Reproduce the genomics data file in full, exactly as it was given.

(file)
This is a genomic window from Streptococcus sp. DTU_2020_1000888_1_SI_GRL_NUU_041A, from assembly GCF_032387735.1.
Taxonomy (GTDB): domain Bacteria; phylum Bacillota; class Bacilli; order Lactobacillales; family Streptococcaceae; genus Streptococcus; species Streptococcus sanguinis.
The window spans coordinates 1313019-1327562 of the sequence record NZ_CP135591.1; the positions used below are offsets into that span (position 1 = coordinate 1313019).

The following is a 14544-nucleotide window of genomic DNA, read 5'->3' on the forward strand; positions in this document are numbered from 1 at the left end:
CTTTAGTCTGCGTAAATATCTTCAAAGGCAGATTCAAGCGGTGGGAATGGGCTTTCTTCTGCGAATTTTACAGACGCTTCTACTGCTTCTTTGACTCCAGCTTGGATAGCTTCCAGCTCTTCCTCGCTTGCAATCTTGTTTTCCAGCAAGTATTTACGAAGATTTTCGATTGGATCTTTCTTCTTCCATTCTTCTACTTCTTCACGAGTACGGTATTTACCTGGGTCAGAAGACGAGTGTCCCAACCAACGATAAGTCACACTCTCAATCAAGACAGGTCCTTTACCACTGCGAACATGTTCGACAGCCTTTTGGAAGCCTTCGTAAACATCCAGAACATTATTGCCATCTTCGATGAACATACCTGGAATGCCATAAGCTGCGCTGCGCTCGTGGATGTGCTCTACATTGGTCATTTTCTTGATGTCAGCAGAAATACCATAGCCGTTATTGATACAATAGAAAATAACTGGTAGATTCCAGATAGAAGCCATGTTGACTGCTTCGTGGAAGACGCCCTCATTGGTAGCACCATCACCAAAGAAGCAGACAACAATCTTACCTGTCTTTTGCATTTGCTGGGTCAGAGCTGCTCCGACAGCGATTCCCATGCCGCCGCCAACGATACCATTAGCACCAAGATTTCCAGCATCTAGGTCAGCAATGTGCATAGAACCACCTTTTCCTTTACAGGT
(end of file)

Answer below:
This is a genomic window from Streptococcus sp. DTU_2020_1000888_1_SI_GRL_NUU_041A, from assembly GCF_032387735.1.
Taxonomy (GTDB): domain Bacteria; phylum Bacillota; class Bacilli; order Lactobacillales; family Streptococcaceae; genus Streptococcus; species Streptococcus sanguinis.
The window spans coordinates 1313019-1327562 of the sequence record NZ_CP135591.1; the positions used below are offsets into that span (position 1 = coordinate 1313019).

The following is a 14544-nucleotide window of genomic DNA, read 5'->3' on the forward strand; positions in this document are numbered from 1 at the left end:
CTTTAGTCTGCGTAAATATCTTCAAAGGCAGATTCAAGCGGTGGGAATGGGCTTTCTTCTGCGAATTTTACAGACGCTTCTACTGCTTCTTTGACTCCAGCTTGGATAGCTTCCAGCTCTTCCTCGCTTGCAATCTTGTTTTCCAGCAAGTATTTACGAAGATTTTCGATTGGATCTTTCTTCTTCCATTCTTCTACTTCTTCACGAGTACGGTATTTACCTGGGTCAGAAGACGAGTGTCCCAACCAACGATAAGTCACACTCTCAATCAAGACAGGTCCTTTACCACTGCGAACATGTTCGACAGCCTTTTGGAAGCCTTCGTAAACATCCAGAACATTATTGCCATCTTCGATGAACATACCTGGAATGCCATAAGCTGCGCTGCGCTCGTGGATGTGCTCTACATTGGTCATTTTCTTGATGTCAGCAGAAATACCATAGCCGTTATTGATACAATAGAAAATAACTGGTAGATTCCAGATAGAAGCCATGTTGACTGCTTCGTGGAAGACGCCCTCATTGGTAGCACCATCACCAAAGAAGCAGACAACAATCTTACCTGTCTTTTGCATTTGCTGGGTCAGAGCTGCTCCGACAGCGATTCCCATGCCGCCGCCAACGATACCATTAGCACCAAGATTTCCAGCATCTAGGTCAGCAATGTGCATAGAACCACCTTTTCCTTTACAGGT